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PEPFAR Implementation: Progress and Promise promote country ownership and leadership for sustainability (UN, 2003a,b; UNAIDS, 2004, Jooma, 2005; Ooms, 2006). According to the United Nations: Both developmental relief—humanitarian assistance that contributes to sustainable development—and emergency development—urgent and accelerated assistance to aid nations in overcoming the long-term negative impact of AIDS, must be put into practice. Like traditional humanitarian assistance, the response must move quickly and draw on international human resources to complement in-country capacity; and like traditional development assistance, it must focus on capacity building, improving existing structures and sustainability. (2003b, p. 27) Although PEPFAR is characterized as a plan for emergency relief, the Coordinator has also characterized harmonization as its central tenet and described “building capacity for sustainable, effective, and widespread HIV/AIDS responses” as one of the cornerstones of the PEPFAR strategy (OGAC, 2004, p. 4). From the outset, PEPFAR has sought to strengthen and expand the capacity of the focus countries to develop national HIV/AIDS programs and provide services. PEPFAR has provided substantial funding and technical assistance for many activities intended to be of lasting benefit—supporting focus country governments in the development of national plans and monitoring and evaluation systems; improving existing and building new facilities; developing curricula for and training a wide variety of health workers; strengthening and expanding laboratory, blood supply, and medical waste management systems; improving and expanding supply chains; and strengthening existing and fostering new community-based organizations (OGAC, 2005a,b, 2006a). PEPFAR’s second annual report to Congress is titled Action Today: A Foundation for Tomorrow and evidences a continued commitment to harmonization and an increased emphasis on sustainability (OGAC, 2006a). Recommendation 8-1: The continuing challenge for the U.S. Global AIDS Initiative is to simultaneously maintain the urgency and intensity that have allowed it to support a substantial expansion of HIV/AIDS services in a relatively short time while also placing greater emphasis on long-term strategic planning and increasing the attention and resources directed to capacity building for sustainability. The U.S. Global AIDS Coordinator should continue to focus on planning for the next decade of the U.S. Global AIDS Initiative, taking full advantage of the knowledge gained from the early years of PEPFAR about the focus countries’ epidemics and how best to address them. The next strategy should squarely address the needs and challenges involved in supporting sustainable country HIV/AIDS programs, thereby transitioning from a focus on emergency relief.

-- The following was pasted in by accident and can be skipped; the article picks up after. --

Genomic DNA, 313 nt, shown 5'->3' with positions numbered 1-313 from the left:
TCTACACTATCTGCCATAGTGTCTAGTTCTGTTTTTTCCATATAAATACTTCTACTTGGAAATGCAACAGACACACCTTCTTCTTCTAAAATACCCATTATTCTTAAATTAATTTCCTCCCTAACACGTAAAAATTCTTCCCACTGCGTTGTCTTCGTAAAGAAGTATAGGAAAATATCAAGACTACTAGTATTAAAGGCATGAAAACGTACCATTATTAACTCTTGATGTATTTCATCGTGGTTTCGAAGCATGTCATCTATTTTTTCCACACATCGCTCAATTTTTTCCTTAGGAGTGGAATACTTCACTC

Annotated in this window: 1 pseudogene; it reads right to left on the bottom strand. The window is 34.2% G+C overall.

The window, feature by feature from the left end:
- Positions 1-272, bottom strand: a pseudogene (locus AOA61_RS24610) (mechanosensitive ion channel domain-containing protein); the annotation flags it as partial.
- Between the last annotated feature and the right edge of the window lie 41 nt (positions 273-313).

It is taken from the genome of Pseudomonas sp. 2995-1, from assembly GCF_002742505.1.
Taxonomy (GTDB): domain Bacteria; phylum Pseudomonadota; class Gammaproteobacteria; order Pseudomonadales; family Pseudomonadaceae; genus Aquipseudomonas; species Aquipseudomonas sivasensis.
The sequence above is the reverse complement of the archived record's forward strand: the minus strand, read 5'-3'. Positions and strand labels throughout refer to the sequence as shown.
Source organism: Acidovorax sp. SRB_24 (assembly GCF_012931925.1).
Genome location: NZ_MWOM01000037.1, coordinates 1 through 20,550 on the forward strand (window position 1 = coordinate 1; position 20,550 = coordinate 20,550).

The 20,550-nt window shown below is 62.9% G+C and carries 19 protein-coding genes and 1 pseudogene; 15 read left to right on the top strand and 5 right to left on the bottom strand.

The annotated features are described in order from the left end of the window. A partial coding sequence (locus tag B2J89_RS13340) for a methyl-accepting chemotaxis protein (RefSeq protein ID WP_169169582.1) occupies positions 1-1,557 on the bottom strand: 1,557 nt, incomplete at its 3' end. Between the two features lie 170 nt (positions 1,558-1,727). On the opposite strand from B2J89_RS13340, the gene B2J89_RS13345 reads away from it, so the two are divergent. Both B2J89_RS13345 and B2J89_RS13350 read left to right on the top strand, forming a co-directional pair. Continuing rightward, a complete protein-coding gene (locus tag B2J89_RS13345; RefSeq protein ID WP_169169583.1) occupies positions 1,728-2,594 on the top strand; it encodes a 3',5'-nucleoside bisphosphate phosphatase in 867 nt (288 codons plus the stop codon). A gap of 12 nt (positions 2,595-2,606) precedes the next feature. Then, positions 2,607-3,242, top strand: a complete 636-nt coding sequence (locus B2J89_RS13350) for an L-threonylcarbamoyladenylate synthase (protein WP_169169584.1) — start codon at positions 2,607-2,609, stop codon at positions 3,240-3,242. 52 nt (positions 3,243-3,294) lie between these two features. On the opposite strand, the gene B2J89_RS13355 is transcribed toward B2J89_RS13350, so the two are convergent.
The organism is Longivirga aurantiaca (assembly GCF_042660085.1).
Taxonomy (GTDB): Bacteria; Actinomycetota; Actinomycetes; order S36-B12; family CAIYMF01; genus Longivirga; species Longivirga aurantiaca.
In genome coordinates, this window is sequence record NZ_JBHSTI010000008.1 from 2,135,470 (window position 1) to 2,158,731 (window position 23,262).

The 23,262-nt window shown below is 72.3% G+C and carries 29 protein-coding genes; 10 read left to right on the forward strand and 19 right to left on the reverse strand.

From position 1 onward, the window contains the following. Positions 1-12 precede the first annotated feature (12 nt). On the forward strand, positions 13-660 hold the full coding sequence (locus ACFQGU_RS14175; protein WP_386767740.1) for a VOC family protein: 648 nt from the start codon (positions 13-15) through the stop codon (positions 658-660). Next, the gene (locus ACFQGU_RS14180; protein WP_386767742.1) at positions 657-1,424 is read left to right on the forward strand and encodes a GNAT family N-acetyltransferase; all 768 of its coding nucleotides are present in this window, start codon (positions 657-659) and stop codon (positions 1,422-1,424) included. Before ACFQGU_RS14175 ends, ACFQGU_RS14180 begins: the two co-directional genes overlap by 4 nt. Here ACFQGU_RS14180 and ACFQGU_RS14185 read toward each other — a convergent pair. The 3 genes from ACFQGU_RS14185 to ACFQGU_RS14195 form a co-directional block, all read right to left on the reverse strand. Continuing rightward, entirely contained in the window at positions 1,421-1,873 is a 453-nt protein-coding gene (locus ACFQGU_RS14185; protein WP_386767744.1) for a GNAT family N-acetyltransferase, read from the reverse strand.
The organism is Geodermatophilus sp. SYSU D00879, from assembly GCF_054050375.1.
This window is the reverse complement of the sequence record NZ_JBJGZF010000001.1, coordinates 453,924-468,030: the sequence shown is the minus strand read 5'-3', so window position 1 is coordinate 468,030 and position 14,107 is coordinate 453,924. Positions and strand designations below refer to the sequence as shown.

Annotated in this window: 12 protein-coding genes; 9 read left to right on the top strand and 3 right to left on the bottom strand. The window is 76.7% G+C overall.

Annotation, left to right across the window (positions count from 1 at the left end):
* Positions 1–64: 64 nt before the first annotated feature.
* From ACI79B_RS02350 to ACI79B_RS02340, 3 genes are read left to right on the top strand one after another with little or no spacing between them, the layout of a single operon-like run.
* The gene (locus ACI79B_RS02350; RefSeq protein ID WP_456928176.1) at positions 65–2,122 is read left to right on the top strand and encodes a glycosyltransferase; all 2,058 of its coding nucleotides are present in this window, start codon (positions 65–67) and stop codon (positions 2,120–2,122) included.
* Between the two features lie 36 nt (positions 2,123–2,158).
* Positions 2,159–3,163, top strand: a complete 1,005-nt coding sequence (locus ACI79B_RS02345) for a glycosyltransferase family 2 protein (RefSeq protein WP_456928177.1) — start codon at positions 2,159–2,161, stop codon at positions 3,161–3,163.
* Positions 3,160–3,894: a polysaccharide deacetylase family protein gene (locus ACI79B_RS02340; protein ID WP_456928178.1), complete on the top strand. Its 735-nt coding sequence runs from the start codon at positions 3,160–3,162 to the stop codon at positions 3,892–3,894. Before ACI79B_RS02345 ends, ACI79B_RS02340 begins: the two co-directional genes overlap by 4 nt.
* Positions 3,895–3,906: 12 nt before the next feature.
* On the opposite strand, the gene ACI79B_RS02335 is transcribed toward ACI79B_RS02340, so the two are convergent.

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PEPFAR Implementation: Progress and Promise The Committee’s recommendations for improvement are premised on the assumption that Congress will reauthorize the U.S. Global AIDS Initiative and are directed toward helping PEPFAR continue the transition from emergency response to sustainability, and thus to make further progress toward both its 5-year performance targets and the ultimate goal of the Leadership Act. None of the issues raised by the Committee or its recommendations for enabling PEPFAR to progress more effectively should be construed as a lack of general support for the U.S. Global AIDS Initiative or its authorizing legislation. Increasing Focus on Status of Women and Girls Is Key to Sustainability The Leadership Act calls for a focus on women and girls and articulates the need to address their particular vulnerability if the response to the HIV/AIDS pandemic is to succeed. Specifically, the act requires that the PEPFAR strategy provide the following: A description of the specific strategies developed to meet the unique needs of women, including the empowerment of women in interpersonal situations, young people and children, including those orphaned by HIV/AIDS and those who are victims of the sex trade, rape, sexual abuse, assault, and exploitation. A description of the specific strategies developed to encourage men to be responsible in their sexual behavior, child rearing and to respect women including the reduction of sexual violence and coercion. A description of the specific strategies developed to increase women’s access to employment opportunities, income, productive resources, and microfinance programs. (p. 719) The PEPFAR strategy is responsive to these mandates, and OGAC reports that PEPFAR is currently supporting numerous programs and services directed at reducing the risks faced by women and girls (see Table 8-1). Country Teams have categorized PEPFAR-supported activities according to whether they are focused in any of five areas: (1) increasing gender equity, (2) addressing male norms, (3) reducing violence and sexual coercion, (4) increasing income generation for both women and girls, and (5) ensuring legal protection and property rights (OGAC, 2004). However, no information is yet available with which to determine either the individual or collective impact of these activities on the status of and risks to women and girls. To the extent possible with data collection systems that do not always identify the sex of the person receiving services, PEPFAR has been able to demonstrate that women and girls are receiving PEPFAR-supported prevention, treatment, and care services in proportions equal to or greater than